I can't see you regretting the decision for further evaluation, versus not having him looked at.

    Best of everything,

  5. #5
    Join Date
    Jun 2006


    For your own peace of mind . . I'd say get an eval. *Not* because I think that normal kids don't do these things -- some do. But you are highly sensitive to the issue, and you know that the earlier intervention comes the better, and I doubt that you will be able to put it out of your head (nor want to). So, I say go for it on an eval.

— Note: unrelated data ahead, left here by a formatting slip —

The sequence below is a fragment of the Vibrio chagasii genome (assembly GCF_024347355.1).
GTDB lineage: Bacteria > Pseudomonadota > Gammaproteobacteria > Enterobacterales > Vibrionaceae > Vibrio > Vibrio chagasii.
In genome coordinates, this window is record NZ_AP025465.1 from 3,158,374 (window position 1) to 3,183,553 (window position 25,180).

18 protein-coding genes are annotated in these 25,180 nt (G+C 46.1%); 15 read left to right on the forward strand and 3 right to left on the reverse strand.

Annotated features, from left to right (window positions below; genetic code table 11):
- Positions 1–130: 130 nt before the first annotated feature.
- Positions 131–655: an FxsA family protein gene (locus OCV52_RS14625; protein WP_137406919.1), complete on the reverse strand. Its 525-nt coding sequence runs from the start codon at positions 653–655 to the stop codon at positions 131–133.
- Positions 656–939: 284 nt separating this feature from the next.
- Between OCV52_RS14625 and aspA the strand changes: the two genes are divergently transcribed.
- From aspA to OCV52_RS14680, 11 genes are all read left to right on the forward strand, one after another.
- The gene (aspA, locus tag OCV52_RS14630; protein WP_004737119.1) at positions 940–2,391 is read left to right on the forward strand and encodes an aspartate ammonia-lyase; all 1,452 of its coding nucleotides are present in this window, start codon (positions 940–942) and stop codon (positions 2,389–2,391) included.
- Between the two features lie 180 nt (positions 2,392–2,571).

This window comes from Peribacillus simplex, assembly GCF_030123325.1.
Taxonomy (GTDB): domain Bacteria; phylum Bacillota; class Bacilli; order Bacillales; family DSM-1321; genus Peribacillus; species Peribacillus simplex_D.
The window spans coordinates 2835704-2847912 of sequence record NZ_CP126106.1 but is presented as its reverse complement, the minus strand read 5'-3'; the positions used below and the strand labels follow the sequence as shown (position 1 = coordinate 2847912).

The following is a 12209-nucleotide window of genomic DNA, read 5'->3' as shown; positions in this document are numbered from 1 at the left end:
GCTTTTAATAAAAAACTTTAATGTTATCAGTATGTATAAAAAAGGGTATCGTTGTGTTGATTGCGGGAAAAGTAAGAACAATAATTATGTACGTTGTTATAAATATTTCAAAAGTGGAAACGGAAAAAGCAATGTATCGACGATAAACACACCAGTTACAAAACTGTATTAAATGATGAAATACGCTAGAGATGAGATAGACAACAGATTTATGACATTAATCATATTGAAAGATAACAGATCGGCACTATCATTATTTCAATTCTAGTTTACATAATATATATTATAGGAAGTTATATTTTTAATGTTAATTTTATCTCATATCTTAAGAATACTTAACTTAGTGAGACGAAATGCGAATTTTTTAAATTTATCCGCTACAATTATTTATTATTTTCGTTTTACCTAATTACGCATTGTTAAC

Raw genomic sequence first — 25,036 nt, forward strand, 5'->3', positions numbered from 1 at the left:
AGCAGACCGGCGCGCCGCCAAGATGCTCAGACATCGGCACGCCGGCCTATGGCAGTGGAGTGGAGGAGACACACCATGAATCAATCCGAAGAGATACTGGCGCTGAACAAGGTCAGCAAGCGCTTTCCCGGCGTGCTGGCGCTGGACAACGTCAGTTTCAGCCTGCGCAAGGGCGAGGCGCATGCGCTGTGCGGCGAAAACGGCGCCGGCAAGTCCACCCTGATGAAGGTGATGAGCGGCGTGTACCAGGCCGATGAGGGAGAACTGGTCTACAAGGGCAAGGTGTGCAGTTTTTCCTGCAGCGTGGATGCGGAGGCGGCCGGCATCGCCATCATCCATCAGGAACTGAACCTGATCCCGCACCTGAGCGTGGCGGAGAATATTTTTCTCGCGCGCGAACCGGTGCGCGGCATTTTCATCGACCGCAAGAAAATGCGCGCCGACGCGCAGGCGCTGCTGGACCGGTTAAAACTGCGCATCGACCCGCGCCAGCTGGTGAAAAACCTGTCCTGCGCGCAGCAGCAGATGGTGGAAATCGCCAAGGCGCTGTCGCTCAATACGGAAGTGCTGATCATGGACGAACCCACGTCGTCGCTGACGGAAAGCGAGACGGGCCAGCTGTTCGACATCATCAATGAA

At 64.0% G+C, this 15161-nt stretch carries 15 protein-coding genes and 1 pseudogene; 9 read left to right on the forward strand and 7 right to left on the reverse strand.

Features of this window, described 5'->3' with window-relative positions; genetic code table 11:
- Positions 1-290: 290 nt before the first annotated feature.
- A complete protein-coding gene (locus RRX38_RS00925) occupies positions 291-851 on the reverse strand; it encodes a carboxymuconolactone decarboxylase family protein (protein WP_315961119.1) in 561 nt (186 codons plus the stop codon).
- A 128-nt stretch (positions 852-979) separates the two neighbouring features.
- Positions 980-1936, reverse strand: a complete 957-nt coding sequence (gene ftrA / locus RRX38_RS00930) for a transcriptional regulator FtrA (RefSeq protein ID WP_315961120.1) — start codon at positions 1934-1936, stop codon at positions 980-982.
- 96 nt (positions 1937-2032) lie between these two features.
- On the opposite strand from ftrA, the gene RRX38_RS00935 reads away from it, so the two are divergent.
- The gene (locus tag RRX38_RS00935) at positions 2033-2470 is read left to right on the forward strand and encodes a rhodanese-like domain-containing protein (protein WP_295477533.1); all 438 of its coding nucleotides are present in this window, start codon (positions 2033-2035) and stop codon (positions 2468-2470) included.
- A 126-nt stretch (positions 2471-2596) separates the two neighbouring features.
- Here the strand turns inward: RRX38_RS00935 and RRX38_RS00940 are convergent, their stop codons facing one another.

As one excellent doctor I adore said to me: "I have never met a whacky mom; when moms say there is something going on, there usually is." And this from a biochemical geneticist who trusts moms who "just know" that there is something biochemical going wrong with their child!

    I do think that sensory processing is a common thread in everything that you mentioned. Everything, including the fine motor and feeding difficulties. The reaction to overexcitement, inability to self-regulate in a highly stimulating environment, toe walking, lining stuff up (attempting to impose order, in a child easily overwhelmed by chaos) -- all of it. Is he getting OT for the fine motor? If so, is his OT trained in SID/SPD? I would try to start with an OT eval that includes sensory processsing.

    Good luck!